The psychedelic group Ill Wind released just one album, and even though it was for a fairly big label (ABC), it was indeed ill-distributed and heard by few at the time. Like a number of late-'60s bands from Boston, Ill Wind suffered from the lack of a consistent musical direction and uneven material and production that didn't make the most of the bandmembers' assets, though there was some instrumental and vocal talent in the group. Their album, Flashes, was a tense, brooding stew of folk-rock and freaky psychedelia that didn't quite coalesce, with the stirring, assertive vocals of Conny Devaney the best ingredient. Although it was produced by one of the best producers in 1960s rock, Tom Wilson (who had worked with Bob Dylan, Simon & Garfunkel, the Mothers of Invention, and others), it didn't do much, and the Ill Wind disbanded at the end of 1968, though the group re-formed for a few months in 1970
1 Walkin' and Singin' 2 Sleep 3 Little Man 4 Dark World 5 L.A.P.D. 6 High Flying Bird Wheeler 7 Hung-Up Chick 8 People of the Night 9 Full Cycle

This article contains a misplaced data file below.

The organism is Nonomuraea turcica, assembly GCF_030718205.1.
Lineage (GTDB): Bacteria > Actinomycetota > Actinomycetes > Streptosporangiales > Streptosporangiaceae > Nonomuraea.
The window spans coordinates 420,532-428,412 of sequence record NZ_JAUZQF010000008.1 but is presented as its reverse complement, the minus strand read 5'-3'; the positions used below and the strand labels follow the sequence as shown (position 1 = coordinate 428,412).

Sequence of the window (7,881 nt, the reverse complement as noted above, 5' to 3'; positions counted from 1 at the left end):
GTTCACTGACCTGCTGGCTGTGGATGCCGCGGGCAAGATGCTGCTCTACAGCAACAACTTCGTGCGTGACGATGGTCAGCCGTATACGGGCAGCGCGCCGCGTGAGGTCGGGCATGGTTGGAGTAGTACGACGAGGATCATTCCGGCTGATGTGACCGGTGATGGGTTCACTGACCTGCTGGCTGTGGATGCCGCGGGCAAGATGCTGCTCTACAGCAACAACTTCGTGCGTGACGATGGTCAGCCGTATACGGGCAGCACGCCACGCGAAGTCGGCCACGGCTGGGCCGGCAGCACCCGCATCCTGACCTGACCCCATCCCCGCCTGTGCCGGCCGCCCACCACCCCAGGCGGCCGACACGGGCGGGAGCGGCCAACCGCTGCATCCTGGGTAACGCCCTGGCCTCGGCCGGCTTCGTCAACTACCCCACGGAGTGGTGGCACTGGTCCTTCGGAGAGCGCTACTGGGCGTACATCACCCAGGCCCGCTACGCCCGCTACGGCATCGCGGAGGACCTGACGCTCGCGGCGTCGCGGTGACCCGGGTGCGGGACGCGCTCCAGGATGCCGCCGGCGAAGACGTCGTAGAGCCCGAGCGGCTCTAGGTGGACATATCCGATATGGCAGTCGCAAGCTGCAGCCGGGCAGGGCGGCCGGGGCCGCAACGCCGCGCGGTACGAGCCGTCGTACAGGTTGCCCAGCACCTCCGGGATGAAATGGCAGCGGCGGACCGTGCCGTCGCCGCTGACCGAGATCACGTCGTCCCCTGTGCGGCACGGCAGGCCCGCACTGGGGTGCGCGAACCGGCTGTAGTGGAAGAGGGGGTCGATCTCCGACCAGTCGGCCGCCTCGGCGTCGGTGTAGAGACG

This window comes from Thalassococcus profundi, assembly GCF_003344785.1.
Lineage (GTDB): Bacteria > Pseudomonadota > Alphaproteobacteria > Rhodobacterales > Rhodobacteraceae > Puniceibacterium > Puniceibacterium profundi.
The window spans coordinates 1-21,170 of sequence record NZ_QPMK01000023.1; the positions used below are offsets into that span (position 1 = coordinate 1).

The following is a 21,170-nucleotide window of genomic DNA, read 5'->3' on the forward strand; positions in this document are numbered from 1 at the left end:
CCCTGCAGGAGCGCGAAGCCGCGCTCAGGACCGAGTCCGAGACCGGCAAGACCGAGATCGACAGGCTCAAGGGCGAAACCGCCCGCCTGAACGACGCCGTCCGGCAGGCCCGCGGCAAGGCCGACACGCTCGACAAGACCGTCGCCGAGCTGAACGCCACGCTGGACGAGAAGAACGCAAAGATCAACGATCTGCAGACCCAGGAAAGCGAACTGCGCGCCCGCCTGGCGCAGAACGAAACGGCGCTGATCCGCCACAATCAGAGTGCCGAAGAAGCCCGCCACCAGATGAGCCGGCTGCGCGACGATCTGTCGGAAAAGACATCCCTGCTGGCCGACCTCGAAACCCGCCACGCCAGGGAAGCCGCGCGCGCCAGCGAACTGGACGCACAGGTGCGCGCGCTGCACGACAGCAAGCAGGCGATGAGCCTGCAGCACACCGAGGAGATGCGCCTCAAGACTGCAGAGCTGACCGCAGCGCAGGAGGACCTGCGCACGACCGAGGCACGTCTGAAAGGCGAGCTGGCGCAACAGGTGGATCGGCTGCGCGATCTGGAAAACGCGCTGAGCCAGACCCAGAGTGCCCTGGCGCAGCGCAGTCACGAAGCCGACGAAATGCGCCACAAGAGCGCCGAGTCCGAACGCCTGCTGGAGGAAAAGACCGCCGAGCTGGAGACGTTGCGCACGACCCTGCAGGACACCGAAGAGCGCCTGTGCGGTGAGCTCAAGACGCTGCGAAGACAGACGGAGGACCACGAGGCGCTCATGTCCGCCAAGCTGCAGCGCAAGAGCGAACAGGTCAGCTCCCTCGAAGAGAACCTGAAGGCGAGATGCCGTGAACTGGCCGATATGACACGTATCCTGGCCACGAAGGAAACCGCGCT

Flashes does indeed have more flashes of potential than many of the countless other one-shot psychedelic albums of the late '60s, but this Boston group's sole effort is quite erratic, and not graced with much good material. The best points in their favor are the bracing vocals of Connie DeVanney, whether she's singing alone or blending with male voices in a manner reminiscent of (and probably highly influenced by) early Jefferson Airplane. But despite the presence of Tom Wilson at the production reins, the production often sounds underdeveloped, and the songs frequently meander in a derivative twilight between folk-rock and psychedelia. There are some fair driving folk-rockers in the 1967 Airplane style here, like "People of the Night" (with a lengthy Eastern-style psychedelic guitar break), "Hung-Up Chick," and "High Flying Bird," the last of them a folk song covered by numerous rockers in the last half of the 1960s, not least Jefferson Airplane themselves. "Dark World" is haunting folk-rock-psychedelia, and the best solo showcase for DeVanney's voice, while "Sleep" has some almost gothic male-female vocal interaction. But the album also has some overlong blues-rock noodling and psychedelic droning, mediocre good-time jug band-influenced stuff, and self-consciously heavy social commentary.